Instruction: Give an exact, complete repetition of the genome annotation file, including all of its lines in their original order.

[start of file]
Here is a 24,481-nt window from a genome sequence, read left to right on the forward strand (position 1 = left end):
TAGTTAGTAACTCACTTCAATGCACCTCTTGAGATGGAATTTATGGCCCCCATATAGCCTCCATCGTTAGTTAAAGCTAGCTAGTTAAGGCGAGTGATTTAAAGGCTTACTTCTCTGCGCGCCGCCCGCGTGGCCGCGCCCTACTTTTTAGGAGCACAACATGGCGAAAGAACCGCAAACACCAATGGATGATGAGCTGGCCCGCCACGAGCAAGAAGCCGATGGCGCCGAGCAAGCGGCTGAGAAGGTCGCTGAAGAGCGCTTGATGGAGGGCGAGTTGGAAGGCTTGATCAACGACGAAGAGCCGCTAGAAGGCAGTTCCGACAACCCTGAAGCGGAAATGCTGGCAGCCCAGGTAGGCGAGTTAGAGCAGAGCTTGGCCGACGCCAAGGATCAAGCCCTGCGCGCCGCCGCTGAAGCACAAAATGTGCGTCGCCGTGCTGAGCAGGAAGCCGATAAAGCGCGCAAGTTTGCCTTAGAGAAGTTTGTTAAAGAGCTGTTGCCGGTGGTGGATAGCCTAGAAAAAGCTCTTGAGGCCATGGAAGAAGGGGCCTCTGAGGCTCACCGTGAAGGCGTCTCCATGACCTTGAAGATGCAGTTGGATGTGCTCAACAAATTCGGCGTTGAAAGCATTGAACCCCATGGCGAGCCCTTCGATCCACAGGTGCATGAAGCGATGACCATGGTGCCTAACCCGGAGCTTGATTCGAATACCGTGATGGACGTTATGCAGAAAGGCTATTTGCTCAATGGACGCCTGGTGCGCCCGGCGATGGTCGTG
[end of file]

Here is a 24,481-nt window from a genome sequence, read left to right on the forward strand (position 1 = left end):
TAGTTAGTAACTCACTTCAATGCACCTCTTGAGATGGAATTTATGGCCCCCATATAGCCTCCATCGTTAGTTAAAGCTAGCTAGTTAAGGCGAGTGATTTAAAGGCTTACTTCTCTGCGCGCCGCCCGCGTGGCCGCGCCCTACTTTTTAGGAGCACAACATGGCGAAAGAACCGCAAACACCAATGGATGATGAGCTGGCCCGCCACGAGCAAGAAGCCGATGGCGCCGAGCAAGCGGCTGAGAAGGTCGCTGAAGAGCGCTTGATGGAGGGCGAGTTGGAAGGCTTGATCAACGACGAAGAGCCGCTAGAAGGCAGTTCCGACAACCCTGAAGCGGAAATGCTGGCAGCCCAGGTAGGCGAGTTAGAGCAGAGCTTGGCCGACGCCAAGGATCAAGCCCTGCGCGCCGCCGCTGAAGCACAAAATGTGCGTCGCCGTGCTGAGCAGGAAGCCGATAAAGCGCGCAAGTTTGCCTTAGAGAAGTTTGTTAAAGAGCTGTTGCCGGTGGTGGATAGCCTAGAAAAAGCTCTTGAGGCCATGGAAGAAGGGGCCTCTGAGGCTCACCGTGAAGGCGTCTCCATGACCTTGAAGATGCAGTTGGATGTGCTCAACAAATTCGGCGTTGAAAGCATTGAACCCCATGGCGAGCCCTTCGATCCACAGGTGCATGAAGCGATGACCATGGTGCCTAACCCGGAGCTTGATTCGAATACCGTGATGGACGTTATGCAGAAAGGCTATTTGCTCAATGGACGCCTGGTGCGCCCGGCGATGGTCGTG